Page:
I removed all of the hardware a soaked it in a warm soapy solution of about 1 gallon of water and 1/4 cup of Spic n Span cleaner. I then washed down the whole piece with a rag soaked in the same solution.
2. I bought a quart of Sherwin Williams paint at Lowe’s in Splendor Blue, it is an interior flat paint. I used the Lowe’s recipe for homemade chalk paint.
CHALK-FINISH PAINT RECIPE (LOWES)
Mix your own chalk-finish paint using the following supplies:
Valspar flat latex paint
Plastic paint buckets (#40008)
Plaster of Paris (#41323)
Plastic measuring cups (do not reuse for food)
Water (cool, not warm)
Paste wax (#45898)
Mix 1/3 cup of plaster of Paris and 1/3 cup of cool water; stir until completely smooth. Mix that with 1 cup of latex paint and stir thoroughly. This will make enough chalk-finish paint for one coat on a six-drawer dresser. Chalk-finish paint should not be stored and reused. If you have a smaller project, mix smaller amounts of plaster, paint, and water in the same proportions.
I then sanded the top of the dresser to smooth out the grain. You really don’t need to sand before using chalk paint, but I wanted to make the top really smooth. It took 2 coats of paint to get good coverage to my satisfaction. I didn’t want any of the brown stain to show from the original paint job.
3. Once that dried completely, (about 4 hours), I glazed it with a Valspar Water Based Glaze, the color is Bonbon. I brushed on the glaze and let it set for about a minute before I started to wipe it off. I don’t like to let it dry on the paint. I would say it’s sort of semi dry. I work in small areas. You can wipe off as much or as little as you like. I like to leave the corners and crevices dark. That’s what gives the piece definition.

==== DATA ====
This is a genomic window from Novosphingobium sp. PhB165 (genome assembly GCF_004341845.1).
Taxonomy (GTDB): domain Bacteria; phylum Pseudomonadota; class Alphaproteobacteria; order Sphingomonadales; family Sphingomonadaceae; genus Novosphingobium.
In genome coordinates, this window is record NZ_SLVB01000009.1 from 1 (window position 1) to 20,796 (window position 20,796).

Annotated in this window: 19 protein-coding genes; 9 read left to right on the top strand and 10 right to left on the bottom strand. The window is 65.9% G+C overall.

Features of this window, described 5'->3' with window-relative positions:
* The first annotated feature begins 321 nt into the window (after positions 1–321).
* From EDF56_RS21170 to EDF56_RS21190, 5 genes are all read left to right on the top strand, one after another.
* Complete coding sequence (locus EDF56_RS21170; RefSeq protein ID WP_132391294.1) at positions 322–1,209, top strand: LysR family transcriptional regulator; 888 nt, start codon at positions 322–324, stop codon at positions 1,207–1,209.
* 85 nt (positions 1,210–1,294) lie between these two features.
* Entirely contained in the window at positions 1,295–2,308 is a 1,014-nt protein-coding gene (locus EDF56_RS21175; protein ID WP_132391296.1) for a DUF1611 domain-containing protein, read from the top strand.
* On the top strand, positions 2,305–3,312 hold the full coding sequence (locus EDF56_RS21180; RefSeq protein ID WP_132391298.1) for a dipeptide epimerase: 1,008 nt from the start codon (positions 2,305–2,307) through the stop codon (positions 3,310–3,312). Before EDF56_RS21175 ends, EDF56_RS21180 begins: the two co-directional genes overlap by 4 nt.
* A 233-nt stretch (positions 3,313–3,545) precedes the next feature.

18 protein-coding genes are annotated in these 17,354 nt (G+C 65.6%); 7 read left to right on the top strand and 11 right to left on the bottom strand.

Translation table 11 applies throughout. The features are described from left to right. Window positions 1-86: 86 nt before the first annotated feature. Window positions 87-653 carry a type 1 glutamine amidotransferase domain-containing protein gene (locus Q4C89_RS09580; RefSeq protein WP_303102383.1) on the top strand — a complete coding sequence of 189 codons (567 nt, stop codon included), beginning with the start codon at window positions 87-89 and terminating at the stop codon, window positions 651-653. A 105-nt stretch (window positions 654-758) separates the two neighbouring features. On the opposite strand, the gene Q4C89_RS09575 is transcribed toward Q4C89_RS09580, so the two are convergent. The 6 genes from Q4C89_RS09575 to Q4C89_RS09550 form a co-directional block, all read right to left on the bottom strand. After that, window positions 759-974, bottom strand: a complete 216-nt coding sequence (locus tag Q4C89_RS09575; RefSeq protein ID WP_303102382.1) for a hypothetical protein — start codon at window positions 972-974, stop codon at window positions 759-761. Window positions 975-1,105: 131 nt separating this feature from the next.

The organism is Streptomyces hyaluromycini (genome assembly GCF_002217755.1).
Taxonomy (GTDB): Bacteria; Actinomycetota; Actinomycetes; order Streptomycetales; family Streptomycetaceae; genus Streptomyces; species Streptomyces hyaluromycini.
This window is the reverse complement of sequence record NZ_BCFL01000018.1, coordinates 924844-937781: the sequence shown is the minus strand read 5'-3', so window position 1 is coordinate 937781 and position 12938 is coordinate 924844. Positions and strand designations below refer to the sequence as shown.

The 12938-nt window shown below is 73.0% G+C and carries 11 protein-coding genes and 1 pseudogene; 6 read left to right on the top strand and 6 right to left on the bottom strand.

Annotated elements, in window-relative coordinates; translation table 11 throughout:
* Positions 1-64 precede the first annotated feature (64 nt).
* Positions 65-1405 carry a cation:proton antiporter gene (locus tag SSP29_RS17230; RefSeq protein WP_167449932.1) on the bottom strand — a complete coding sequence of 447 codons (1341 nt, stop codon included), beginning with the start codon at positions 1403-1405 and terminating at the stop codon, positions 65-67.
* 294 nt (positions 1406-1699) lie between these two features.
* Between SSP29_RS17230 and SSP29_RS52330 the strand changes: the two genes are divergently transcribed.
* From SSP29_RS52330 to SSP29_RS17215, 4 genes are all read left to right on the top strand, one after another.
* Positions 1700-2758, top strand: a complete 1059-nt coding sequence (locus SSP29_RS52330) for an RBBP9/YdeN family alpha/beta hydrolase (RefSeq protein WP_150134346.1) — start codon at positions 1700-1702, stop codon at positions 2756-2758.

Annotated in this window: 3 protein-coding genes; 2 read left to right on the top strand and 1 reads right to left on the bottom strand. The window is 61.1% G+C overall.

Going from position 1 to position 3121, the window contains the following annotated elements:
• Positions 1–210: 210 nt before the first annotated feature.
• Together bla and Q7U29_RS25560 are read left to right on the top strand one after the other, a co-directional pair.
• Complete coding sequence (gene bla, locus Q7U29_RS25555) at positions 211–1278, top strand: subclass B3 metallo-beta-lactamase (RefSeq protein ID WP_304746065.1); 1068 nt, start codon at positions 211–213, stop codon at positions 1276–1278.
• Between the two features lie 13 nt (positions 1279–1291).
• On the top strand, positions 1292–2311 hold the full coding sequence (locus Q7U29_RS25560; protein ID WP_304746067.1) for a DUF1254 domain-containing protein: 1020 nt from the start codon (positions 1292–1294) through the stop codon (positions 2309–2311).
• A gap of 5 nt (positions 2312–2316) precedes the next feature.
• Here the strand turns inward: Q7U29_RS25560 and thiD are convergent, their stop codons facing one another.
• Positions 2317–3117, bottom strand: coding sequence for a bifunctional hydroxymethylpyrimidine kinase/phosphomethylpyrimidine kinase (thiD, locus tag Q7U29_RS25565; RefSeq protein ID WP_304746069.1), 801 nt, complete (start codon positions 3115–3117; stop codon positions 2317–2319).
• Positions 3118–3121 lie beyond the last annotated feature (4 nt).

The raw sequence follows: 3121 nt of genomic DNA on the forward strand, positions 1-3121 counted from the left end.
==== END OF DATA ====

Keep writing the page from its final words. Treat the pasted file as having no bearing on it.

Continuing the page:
4. Gold accents were created with Antique Gold Rub N’Buff. I put it a small amount on my finger and rub it onto the high points. For more details see my Bronze It post.
4. Finally I let that dry at least overnight. I then brushed an oil based varnish on top of it. I like to use Cabot’s. It does have a slight yellow tint to it, but I like the warmth the yellow brings to the piece. I painted 2 coats of varnish on the whole thing, except for the top. Remember I wanted it to be smooth, so I sanded it a couple of times between about 4 coats of varnish.